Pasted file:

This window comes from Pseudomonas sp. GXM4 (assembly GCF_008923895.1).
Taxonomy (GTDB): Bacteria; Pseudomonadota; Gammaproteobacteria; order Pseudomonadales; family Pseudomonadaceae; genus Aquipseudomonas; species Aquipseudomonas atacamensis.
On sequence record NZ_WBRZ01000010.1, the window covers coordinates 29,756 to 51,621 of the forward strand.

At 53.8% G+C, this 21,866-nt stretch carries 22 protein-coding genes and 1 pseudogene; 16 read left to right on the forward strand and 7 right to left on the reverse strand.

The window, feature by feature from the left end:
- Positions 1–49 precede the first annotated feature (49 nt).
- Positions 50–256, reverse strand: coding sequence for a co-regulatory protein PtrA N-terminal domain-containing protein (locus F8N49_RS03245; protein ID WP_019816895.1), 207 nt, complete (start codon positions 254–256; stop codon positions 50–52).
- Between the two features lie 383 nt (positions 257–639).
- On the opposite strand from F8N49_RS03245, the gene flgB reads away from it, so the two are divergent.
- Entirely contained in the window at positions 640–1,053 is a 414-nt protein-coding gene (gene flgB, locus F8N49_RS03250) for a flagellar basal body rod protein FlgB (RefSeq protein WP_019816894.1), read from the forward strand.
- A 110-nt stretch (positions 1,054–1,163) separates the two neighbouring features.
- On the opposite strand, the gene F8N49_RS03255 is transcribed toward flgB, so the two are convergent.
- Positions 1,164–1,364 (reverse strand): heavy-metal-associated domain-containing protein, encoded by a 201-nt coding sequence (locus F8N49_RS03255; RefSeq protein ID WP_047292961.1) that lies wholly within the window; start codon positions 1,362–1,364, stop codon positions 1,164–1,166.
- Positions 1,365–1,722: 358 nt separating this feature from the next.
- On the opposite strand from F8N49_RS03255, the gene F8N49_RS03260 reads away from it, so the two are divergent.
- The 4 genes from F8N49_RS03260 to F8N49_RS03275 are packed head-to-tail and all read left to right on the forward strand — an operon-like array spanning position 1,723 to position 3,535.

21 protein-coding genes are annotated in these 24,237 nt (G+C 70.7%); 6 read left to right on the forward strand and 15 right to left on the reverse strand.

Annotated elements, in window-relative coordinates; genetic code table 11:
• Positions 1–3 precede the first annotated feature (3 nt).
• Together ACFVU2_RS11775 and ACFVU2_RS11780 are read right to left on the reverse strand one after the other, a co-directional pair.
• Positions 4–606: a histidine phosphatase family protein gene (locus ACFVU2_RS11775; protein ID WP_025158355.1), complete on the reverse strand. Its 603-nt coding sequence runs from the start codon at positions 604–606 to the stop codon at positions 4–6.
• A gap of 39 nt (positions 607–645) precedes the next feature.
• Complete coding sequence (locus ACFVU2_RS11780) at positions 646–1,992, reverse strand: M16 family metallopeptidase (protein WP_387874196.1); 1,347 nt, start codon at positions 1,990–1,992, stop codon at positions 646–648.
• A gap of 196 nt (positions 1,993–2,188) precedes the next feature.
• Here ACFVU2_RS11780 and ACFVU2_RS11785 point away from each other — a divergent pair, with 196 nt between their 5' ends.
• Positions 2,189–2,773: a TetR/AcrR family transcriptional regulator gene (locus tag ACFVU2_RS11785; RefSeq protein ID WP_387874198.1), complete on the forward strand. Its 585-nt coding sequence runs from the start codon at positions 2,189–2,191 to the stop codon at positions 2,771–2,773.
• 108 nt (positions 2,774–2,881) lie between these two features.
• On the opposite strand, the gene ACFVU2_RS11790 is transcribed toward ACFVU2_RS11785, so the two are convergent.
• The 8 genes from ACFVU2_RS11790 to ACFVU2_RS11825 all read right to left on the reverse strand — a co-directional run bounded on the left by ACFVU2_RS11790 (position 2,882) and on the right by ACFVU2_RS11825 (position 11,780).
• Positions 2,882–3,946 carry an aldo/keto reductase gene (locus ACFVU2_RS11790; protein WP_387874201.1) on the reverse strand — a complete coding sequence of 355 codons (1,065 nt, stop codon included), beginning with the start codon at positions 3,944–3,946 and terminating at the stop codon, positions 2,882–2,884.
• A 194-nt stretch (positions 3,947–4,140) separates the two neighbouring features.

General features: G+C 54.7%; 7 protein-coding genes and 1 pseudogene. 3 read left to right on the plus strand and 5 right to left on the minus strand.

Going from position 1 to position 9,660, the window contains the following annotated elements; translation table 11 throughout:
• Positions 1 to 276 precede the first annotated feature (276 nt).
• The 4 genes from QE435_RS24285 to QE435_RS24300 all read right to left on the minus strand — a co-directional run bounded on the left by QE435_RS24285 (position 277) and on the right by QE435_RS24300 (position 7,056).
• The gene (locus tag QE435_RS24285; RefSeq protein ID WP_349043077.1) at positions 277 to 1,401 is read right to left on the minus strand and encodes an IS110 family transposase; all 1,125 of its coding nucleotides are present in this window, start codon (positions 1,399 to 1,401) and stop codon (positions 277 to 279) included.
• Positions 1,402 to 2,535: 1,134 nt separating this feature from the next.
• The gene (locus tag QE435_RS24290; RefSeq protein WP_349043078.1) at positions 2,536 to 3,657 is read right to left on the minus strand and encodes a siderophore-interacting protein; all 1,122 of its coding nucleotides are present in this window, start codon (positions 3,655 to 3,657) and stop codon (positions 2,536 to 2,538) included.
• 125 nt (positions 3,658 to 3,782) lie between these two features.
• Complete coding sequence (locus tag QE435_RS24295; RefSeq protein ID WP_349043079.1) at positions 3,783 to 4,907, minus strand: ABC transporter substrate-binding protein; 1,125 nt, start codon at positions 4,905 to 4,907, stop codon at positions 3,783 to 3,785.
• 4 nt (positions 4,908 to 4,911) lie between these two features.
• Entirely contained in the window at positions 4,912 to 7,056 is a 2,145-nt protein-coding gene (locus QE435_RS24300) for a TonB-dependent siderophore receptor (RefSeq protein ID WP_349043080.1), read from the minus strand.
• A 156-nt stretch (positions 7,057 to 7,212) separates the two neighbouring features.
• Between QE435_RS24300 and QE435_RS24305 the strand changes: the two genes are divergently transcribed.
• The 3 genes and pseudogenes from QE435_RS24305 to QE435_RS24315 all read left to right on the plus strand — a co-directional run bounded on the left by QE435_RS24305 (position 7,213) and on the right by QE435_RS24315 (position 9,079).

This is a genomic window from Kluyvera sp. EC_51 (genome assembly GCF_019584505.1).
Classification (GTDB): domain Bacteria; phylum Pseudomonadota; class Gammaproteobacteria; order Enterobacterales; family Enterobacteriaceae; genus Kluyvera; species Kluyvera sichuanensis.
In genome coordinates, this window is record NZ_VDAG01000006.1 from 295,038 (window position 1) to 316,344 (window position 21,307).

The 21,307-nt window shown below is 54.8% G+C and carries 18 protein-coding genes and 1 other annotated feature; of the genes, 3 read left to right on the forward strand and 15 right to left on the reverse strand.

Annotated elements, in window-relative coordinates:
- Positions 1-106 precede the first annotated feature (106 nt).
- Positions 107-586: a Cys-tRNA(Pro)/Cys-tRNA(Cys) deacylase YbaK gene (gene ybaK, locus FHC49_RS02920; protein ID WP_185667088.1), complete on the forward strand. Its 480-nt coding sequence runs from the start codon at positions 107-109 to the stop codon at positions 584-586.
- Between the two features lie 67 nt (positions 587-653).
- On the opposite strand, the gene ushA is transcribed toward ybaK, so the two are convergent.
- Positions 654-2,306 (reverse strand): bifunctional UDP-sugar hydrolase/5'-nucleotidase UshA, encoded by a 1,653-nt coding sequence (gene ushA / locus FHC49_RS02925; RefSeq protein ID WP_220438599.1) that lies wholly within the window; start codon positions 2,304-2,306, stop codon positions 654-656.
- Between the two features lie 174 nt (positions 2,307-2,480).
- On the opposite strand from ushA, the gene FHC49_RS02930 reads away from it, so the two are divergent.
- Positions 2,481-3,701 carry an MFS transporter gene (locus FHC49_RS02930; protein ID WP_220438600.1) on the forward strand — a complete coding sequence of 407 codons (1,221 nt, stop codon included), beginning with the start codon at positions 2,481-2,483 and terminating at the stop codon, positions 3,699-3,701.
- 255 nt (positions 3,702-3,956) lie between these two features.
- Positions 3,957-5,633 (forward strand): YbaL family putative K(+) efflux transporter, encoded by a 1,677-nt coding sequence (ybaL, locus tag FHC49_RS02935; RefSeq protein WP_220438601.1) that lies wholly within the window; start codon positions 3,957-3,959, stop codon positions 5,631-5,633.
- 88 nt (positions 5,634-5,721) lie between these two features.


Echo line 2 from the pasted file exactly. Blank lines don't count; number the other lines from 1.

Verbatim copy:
Taxonomy (GTDB): Bacteria; Pseudomonadota; Gammaproteobacteria; order Pseudomonadales; family Pseudomonadaceae; genus Aquipseudomonas; species Aquipseudomonas atacamensis.